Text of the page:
Boonies kitsch

Theme-soaked La Hacienda Ranch is worth the drive to Frisco

You don't have to travel far to wallow in a good, thick sludging of theme restaurateuring. Downtown offers the always loudly entertaining Planet Hollywood in the West End, while Canyon Cafe covers the north with its slick Southwestern motif. And for a good choke on an exceptionally rich example of gooey theme-driven dining decor, there's always the Rain Forest Cafe in Grapevine.

But why hang around Dallas or the mid-cities when you can point your car north and drive miles and miles for a heartily amusing example of dining kitsch? Gas is cheap, so now is the time to drive yourself silly in pursuit of the sillier.

And I mean silly. But this is precisely why La Hacienda Ranch is worth the mileage. Because this overstuffed kitsch closet isn't saddled with a strenuously clever concept, pompous social missions, or cheesy star idolatry. It's a soft, in-your-face, tongue-in-cheek ranch arcade that's not only comfortable, its food actually holds its own.

La Hacienda is a large hunting lodge-ranch combo fashioned from fully barked logs with a porch railing constructed from tree branches. Coin-operated toy horses sit opposite the door, which is near a glassed-in tortilla bakery. A huge stuffed brown bear standing on its rear legs greets diners in the entrance with a plaque around its neck that says "do not touch," a warning gooey-fingered ranch kiddies compulsively ignore. In the foyer is a vaulted ceiling hung with a teepee chandelier. Mounted trophies of pheasant, deer, steer, buffalo, and moose, along with a stuffed white-tailed deer butt, dot the walls. A trio of bar seats are saddles on pedestals.

There's also a waiting room off to the side entrance dubbed the "liars den" with a TV that seems to show nothing but John Wayne movies. And red-paned dining room windows, from which dangle electric rustic lanterns, look out onto a large porch, which in turn looks out over stretches of undeveloped North Texas landscape. You can almost hear cozy residential tracts with names like "Feeding Trough Cove" or "Gelding Gulch" taking shape in the distance.

Billed as a Mexican restaurant-steak house, La Hacienda Ranch has a fairly decent, if unspectacular, menu. Wild boar quesadillas are loaded with jack cheese, fresh green chilies, tomato, onion, and sweetly rich char-grilled South Texas wild boar.

But while the steaks were fresh, juicy, and flawlessly prepared, they seemed void of even a hint of the overwhelming richness and flavor complexity of better beef. The trail boss favorite rib eye, a 16-oz. bone-in steak, had all of the texture and tenderness of a better cut, but almost none of the lusty zeal. A side of grilled veggies--zucchini, yellow squash, and peppers--had perceptible fresh crispness and didn't suffer from oiliness. The double eagle filet, a 10-oz. center-cut tenderloin, had a bitter grill crust bite while lacking deep meat flavor.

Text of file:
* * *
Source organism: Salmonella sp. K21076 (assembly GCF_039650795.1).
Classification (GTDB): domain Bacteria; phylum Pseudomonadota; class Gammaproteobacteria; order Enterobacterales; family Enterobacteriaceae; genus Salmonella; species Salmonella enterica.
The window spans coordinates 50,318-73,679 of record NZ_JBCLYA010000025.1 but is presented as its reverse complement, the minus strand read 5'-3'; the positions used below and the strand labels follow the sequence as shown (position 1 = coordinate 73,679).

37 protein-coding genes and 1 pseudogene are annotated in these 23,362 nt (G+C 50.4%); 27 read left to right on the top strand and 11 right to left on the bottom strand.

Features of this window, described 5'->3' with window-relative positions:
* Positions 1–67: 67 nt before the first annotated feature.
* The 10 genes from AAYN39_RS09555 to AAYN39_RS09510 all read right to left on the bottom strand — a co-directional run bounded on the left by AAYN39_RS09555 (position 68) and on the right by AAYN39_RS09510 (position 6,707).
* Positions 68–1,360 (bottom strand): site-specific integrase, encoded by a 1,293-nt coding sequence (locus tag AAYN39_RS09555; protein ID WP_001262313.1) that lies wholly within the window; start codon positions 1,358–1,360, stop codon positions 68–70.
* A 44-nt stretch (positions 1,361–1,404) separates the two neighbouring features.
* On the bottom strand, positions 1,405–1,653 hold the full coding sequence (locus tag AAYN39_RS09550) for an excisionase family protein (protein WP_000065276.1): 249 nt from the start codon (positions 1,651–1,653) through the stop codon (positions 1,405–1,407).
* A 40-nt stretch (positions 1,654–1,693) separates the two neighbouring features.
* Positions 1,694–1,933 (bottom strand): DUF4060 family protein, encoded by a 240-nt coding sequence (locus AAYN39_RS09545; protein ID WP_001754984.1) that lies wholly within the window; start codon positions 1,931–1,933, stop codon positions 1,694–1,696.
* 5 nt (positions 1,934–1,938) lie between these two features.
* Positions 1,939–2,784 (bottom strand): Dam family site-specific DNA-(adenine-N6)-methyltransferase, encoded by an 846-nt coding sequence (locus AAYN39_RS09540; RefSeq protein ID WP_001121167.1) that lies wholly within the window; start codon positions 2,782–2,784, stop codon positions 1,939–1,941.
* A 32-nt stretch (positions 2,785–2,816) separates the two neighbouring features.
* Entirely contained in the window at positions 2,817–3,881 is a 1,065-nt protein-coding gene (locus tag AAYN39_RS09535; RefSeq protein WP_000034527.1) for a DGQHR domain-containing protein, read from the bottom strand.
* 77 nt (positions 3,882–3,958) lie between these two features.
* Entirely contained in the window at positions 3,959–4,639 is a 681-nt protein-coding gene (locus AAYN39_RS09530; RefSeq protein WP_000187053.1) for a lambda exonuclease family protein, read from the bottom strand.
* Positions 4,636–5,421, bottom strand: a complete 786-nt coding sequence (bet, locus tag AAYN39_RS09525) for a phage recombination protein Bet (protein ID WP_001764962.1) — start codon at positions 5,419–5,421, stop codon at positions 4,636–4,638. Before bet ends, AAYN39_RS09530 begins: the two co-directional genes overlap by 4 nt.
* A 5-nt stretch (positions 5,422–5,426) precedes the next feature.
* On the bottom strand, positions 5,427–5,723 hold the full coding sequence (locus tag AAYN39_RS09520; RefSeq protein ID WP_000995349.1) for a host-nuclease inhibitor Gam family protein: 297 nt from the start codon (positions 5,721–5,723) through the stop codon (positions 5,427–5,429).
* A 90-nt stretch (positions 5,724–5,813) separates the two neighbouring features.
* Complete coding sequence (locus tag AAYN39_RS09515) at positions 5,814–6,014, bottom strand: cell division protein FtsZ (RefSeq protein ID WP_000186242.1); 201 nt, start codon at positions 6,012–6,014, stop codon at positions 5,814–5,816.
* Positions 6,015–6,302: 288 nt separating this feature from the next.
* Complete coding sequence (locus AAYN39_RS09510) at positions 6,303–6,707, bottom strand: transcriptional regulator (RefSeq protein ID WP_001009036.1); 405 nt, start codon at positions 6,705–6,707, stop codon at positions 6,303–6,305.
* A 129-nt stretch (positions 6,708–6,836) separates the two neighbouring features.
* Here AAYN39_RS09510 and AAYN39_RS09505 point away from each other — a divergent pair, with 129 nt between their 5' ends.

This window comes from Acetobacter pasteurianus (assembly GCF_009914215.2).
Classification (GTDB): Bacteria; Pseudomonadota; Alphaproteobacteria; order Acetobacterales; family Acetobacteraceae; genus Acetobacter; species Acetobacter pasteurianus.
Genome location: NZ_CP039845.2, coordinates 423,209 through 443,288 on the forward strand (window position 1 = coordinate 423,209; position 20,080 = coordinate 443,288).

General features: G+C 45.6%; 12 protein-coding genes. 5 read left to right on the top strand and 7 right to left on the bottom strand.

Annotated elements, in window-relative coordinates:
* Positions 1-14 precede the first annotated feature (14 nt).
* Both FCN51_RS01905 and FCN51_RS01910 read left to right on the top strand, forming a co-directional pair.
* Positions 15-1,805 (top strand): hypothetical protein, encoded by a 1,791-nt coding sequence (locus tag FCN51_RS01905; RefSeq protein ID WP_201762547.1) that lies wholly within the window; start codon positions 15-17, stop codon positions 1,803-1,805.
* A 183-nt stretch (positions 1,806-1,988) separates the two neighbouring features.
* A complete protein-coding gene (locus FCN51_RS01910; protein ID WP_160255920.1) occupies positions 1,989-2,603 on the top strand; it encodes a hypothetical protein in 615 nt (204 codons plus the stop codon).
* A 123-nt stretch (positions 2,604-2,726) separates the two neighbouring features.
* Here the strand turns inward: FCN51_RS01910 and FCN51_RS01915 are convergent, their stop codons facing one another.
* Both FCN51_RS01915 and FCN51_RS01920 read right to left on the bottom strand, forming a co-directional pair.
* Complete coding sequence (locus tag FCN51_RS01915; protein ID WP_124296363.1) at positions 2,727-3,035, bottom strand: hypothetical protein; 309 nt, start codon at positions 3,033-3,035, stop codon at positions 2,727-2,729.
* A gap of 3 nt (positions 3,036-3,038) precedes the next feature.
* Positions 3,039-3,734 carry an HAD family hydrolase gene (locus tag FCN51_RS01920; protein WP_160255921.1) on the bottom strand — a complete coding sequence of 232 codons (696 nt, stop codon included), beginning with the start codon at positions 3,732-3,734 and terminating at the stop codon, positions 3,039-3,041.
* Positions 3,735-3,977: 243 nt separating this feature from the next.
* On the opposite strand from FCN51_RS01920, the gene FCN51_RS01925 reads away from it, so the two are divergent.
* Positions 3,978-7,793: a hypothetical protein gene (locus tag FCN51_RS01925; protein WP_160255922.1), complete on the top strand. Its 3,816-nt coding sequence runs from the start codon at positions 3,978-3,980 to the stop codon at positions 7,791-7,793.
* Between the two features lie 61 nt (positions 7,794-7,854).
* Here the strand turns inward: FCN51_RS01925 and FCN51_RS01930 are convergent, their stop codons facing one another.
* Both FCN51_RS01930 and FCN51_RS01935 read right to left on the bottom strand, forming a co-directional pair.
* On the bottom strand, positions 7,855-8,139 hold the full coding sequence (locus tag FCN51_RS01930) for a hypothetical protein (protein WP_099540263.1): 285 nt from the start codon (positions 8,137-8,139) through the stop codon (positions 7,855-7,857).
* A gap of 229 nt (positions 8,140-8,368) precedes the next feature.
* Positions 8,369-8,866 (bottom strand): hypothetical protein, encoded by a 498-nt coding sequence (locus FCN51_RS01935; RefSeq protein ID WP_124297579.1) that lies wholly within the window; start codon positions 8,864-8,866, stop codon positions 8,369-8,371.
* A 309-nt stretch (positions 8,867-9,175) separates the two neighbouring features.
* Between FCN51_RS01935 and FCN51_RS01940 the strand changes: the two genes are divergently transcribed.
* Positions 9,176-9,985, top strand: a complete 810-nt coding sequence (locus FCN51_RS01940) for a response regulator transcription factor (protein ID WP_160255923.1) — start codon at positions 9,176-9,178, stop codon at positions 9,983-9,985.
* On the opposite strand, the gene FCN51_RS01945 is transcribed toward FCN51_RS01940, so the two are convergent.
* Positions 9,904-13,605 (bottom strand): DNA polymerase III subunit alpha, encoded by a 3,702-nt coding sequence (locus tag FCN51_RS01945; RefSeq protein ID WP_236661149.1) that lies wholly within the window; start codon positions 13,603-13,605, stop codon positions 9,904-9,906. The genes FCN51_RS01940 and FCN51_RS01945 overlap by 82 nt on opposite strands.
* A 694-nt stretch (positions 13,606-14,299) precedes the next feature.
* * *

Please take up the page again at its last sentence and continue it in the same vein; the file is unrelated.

La Hacienda's fish fared better. Farm-raised catfish (do they live in rivers anymore?), a lightly floured and seasoned grilled filet, was moist, flaky and flush with mildly sweet muddy flavors. A side of warm tomatilla-cheese sauce for dipping punched it up with a sharp, tangy spark. Unfortunately, the side of grilled veggies, which included broccoli and cauliflower in addition to zucchini and yellow squash, was mushy, oily, and a bit too singed.

Tex-Mex items were a decidedly mixed bag. Texas torpedoes, battered and fried jalapenos stuffed with chicken or cheese, had a desperately boring flour coating. Plus, the chicken torpedoes were replete with stringy, dried meat, while the cheese versions didn't seem to have much goo.

Garcia, a Tex-Mex sampler plate, merged the desperately dull with the sublime. Included was a tostada gooped with a rich, lively guacamole; a heartily creamy splotch of refried beans; overcooked Mexican rice; a mushy, tasteless soft cheese taco; a flavorful bean chalupa; and a delicious cheese enchilada topped with chili. The inconsistency was a bit irritating, but the combo proved satisfying overall.

Chuck wagon cherry cobbler, a crumble crust and cherries melded with a wild cherry brandy butter sauce and a vanilla ice cream cap, was a dazzling, hearty finish to this ranchero carnival--despite a preponderance of mushy but intensely flavored fruit.

Mariano Martinez, the self-proclaimed inventor of the frozen margarita who launched Mariano's some 28 years ago in the Old Town Shopping Center on Greenville Avenue, opened La Hacienda Ranch in November 1993. Other partners in the Frisco venture include Dallas restaurant luminaries Gene Street, David Franklin (On the Border, Texas Land & Cattle Co.), Dale Wamstad (Del Frisco) and Pat Snuffer (Snuffer's restaurant-taverns).

Martinez opened a larger, more upscale La Hacienda Ranch in Colleyville in August with a different roster of partners and has plans to open at least one additional metroplex location plus restaurants in San Antonio and Austin. David Pencsak, vice president of operations, says one reason for La Hacienda's phenomenal success is that it's a destination venue. "People came to us," he says. "What's so neat about the concept is what people draw from their memories...It takes a little piece of somebody's life that they can relate to whether it be in Colorado, Wyoming, or Texas."

And he may be right. If anyone had told me I'd enjoy dining in a large, dark log cabin with a stuffed largemouth bass hanging overhead while Charlie Rich sang "The Most Beautiful Girl in the World," I'd have told that someone to stuff their butt and mount it on the wall next to a deer head trophy.

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